- The new Bing, your AI-powered copilot for the web, is now in preview, and you might be surprised at how much it can help us be better at our craft of communications.
- These are some starter prompts to ask Bing, which have helped me and my team in our work over the past few weeks.
- If you like the answers you find with Bing, remember to follow-up with the source links for more information.
- The new Bing is in preview, and we’re continuing to take feedback and apply those learnings to improve the experience over time.
We’re in the thick of it, for sure. As communications professionals, we’re figuring out what this new age of AI means for us, for our craft, while at the same time trying to explain AI to the world.
In speaking at an event this week in New York on this topic, one of the things I reflected on was the need to bring people along on this change curve. You might start off on the curve like “nope” – as soon as you start seeing stories about these AI advancements, your response is that this is not good for our profession. But then as you dig into it, you feel maybe it’s not a “nope” and move up the curve to “there’s hope.” There are all sorts of things I could do! After all, one of our secret powers as communicators has always been language. And you have this moment and realize, you can accelerate this secret power with AI.
Here’s how I’ve been doing just that with these prompts using the new AI-powered Bing. The results were crazy impressive. Try for yourself by signing up for the preview at bing.com/new and remember to give feedback directly to Bing so we can continue to improve the experience.
Useful information to get started
- Choose a conversation style: “More Creative,” “More Balanced” or “More Precise”
- The new Bing won’t hesitate to offer some follow-up questions to help hone in on the answer you’re looking for. For example, when you’re using the new Bing to do idea generation, it’s helpful to follow-up by asking it to “give me a few more.”
- Related to that, don’t leave Bing hanging! It may have an ancillary topic related to the topic you’re asking about.
- Bing will always show you where it’s getting its information, so if you like some of the answers you’re getting and want more details, don’t forget to check out the sources that Bing is pulling from.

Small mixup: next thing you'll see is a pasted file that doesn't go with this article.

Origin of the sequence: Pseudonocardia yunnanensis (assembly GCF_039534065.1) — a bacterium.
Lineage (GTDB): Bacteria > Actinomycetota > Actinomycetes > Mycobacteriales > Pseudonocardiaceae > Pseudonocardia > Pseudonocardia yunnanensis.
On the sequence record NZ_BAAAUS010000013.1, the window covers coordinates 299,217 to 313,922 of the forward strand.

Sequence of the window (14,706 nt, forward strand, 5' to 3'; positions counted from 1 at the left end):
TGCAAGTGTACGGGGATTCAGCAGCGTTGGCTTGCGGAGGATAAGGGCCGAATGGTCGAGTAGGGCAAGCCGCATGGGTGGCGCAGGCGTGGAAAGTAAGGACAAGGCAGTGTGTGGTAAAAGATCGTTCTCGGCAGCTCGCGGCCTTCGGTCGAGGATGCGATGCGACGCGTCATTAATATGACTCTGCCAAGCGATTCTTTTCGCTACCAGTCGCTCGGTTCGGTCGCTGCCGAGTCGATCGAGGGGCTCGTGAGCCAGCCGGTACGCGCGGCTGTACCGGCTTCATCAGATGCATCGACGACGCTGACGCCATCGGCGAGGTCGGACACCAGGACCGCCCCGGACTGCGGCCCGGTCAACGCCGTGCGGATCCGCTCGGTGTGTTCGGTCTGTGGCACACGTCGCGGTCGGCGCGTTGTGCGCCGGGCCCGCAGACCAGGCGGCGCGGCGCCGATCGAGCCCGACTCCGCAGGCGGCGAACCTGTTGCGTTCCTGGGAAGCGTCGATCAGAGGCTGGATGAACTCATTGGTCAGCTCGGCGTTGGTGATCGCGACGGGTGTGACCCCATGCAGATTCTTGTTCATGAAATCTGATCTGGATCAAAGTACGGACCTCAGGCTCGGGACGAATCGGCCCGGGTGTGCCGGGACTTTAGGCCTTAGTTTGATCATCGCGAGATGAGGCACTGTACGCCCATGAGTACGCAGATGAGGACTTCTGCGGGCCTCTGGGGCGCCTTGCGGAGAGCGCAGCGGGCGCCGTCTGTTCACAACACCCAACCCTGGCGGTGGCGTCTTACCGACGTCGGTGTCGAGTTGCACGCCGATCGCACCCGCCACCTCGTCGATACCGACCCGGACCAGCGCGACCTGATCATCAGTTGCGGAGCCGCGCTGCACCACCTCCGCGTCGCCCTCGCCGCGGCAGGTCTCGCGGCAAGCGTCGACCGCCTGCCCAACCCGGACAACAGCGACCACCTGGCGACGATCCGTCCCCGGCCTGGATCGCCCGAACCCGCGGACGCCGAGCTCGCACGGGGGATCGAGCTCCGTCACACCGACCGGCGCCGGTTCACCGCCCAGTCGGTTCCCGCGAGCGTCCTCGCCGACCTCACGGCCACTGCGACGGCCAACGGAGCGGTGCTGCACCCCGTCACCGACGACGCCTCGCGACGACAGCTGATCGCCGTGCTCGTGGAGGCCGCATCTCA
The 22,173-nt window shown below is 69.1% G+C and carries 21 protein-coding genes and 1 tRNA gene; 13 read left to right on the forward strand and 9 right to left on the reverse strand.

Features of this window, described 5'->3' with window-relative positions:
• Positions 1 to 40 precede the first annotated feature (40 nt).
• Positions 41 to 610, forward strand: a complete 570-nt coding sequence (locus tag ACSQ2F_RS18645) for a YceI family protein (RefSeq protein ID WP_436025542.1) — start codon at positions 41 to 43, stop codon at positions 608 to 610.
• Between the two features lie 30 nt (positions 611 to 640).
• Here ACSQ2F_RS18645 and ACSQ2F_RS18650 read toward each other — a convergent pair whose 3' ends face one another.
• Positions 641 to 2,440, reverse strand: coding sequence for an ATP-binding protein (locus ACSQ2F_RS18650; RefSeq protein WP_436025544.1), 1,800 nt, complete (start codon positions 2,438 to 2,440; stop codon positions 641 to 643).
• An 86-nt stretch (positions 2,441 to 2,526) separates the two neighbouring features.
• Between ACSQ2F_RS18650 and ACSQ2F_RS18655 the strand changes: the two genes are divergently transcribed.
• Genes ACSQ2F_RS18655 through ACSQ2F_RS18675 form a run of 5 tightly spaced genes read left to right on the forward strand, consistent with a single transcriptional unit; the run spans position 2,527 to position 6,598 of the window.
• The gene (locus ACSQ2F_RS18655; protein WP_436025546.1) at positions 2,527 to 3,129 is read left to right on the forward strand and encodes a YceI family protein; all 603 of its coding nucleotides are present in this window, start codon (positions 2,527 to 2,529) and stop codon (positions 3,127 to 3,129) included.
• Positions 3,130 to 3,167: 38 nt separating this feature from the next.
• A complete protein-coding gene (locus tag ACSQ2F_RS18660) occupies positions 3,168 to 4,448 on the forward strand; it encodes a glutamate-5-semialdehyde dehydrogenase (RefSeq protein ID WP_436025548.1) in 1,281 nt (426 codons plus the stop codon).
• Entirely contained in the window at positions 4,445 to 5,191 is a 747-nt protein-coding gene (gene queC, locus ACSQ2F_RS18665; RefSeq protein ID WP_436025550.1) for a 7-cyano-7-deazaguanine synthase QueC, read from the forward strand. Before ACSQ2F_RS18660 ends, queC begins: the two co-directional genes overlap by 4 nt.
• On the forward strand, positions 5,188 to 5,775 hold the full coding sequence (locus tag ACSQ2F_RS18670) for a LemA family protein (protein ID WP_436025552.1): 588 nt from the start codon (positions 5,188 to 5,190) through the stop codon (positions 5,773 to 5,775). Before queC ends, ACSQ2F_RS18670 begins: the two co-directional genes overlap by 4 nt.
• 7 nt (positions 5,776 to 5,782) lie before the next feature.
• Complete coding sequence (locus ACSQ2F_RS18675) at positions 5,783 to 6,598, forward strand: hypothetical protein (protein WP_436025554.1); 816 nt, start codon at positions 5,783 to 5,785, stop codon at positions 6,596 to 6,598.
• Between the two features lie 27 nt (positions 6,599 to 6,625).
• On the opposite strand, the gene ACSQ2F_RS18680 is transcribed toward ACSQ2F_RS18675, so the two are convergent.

- Reminder! Avoid putting confidential information in the chat.
Next, on to the prompts.
Media interview prep
This first example comes from The Wall Street Journal reporter Joanna Stern. To prepare for an interview with our Chairman and CEO Satya Nadella, Joanna used the new Bing to help with preparing interview questions. Here’s what she asked Bing:
- “In the voice of Joanna Stern, generate a list of 10 interview questions for Satya Nadella about AI and the new Bing”
- “Answer question 5 in the voice of <person>”
Since then, I’ve been using similar prompts to prepare for media interviews. For example, in preparing for this On With Kara Swisher podcast episode, here’s a prompt that I used:
- “Help me prepare for a podcast interview with Kara Swisher. The topic we’ve agreed to discuss is the rise of Artificial Intelligence tools and services. Based on her most recent writing and podcasts, give me 10 questions I should anticipate.”
Remember, you have enough time to make sure Bing is prepared – so it can help to first ask if it’s familiar with Kara Swisher and her interview style. Then add more details – who is she talking to? Then fire the prompt about the 10 questions.
Media coverage snapshots
It’s been a crazy few weeks of news here at Microsoft and I’ve started using Bing to help me get quick snapshots of media coverage to see how news is landing in the moment. Here are a few examples I pulled recently:
- “What’s the latest news about <X> today?”
- “What’s the overall tone of these stories?”
- “How does this compare with news about <Y> in the same time period?”
This is not a substitute for deeper measurement or analysis, but it’s a surprisingly good first snap when you need something now.
Social media post inspiration
Bing chat is also a great brainstorm idea generator. We’ve experimented using it to get inspiration for our social media posts, especially with “More Creative” mode. Here are some examples that my team has experimented with:
- “Generate a few tweets that include <X> information and uses a <Y> tone” (such as “lighthearted tone”)
- “Write a LinkedIn post for this blog, <X>”
- “Generate a few tweet ideas for <company> about <product feature>”
- “Take the following information and turn it into a <X> character tweet / LinkedIn post: <copy and paste text>,” then “Can you write it again but make it more engaging?”
These initial prompts are usually followed by “give me a few more versions.”
There are days when I spend a lot of time writing (and rewriting) the body of a blog post, finally get it to a good place and only then start to wonder, what is my headline? By this point I’ve used up every ounce of creativity and begrudgingly write something somewhat coherent and feel slightly bad about myself. But these days, I feel less bad. While I still spend a lot of time writing (I really do love writing!) now with the new Bing, I’ve been using this prompt to help me generate headlines (a type of writing that I love less). Here’s what I did:
- “Suggest a few variations of headlines for the following,”
- Copy your text and paste it to the Bing chat
FAQs is another type of writing I’ve been keen to accelerate with AI. Here’s how I’ve done that:
- “Suggest five FAQs for <text or link>”
- “Give me a few more”
I hope these prompt examples help you kickstart your own questions and interactions with this incredible new tool.